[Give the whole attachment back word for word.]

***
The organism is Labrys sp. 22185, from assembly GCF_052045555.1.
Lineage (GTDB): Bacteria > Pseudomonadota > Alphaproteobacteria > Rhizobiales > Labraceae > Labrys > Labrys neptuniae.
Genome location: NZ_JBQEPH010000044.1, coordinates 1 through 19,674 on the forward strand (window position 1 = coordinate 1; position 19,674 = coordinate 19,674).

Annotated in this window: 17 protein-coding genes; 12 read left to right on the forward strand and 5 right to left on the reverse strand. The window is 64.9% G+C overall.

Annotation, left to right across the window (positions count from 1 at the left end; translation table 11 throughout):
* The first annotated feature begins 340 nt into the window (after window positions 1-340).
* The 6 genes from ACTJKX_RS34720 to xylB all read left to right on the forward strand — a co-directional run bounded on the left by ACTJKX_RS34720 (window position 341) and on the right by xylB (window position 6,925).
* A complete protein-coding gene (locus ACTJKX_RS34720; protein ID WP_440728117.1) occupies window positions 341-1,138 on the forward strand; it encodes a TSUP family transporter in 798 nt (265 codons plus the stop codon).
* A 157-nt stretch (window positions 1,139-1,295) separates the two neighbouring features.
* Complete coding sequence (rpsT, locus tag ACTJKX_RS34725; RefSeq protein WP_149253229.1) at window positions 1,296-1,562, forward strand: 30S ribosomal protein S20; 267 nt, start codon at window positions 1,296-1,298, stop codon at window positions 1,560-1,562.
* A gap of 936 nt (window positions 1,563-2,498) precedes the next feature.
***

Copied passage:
The organism is Labrys sp. 22185, from assembly GCF_052045555.1.
Lineage (GTDB): Bacteria > Pseudomonadota > Alphaproteobacteria > Rhizobiales > Labraceae > Labrys > Labrys neptuniae.
Genome location: NZ_JBQEPH010000044.1, coordinates 1 through 19,674 on the forward strand (window position 1 = coordinate 1; position 19,674 = coordinate 19,674).

Annotated in this window: 17 protein-coding genes; 12 read left to right on the forward strand and 5 right to left on the reverse strand. The window is 64.9% G+C overall.

Annotation, left to right across the window (positions count from 1 at the left end; translation table 11 throughout):
* The first annotated feature begins 340 nt into the window (after window positions 1-340).
* The 6 genes from ACTJKX_RS34720 to xylB all read left to right on the forward strand — a co-directional run bounded on the left by ACTJKX_RS34720 (window position 341) and on the right by xylB (window position 6,925).
* A complete protein-coding gene (locus ACTJKX_RS34720; protein ID WP_440728117.1) occupies window positions 341-1,138 on the forward strand; it encodes a TSUP family transporter in 798 nt (265 codons plus the stop codon).
* A 157-nt stretch (window positions 1,139-1,295) separates the two neighbouring features.
* Complete coding sequence (rpsT, locus tag ACTJKX_RS34725; RefSeq protein WP_149253229.1) at window positions 1,296-1,562, forward strand: 30S ribosomal protein S20; 267 nt, start codon at window positions 1,296-1,298, stop codon at window positions 1,560-1,562.
* A gap of 936 nt (window positions 1,563-2,498) precedes the next feature.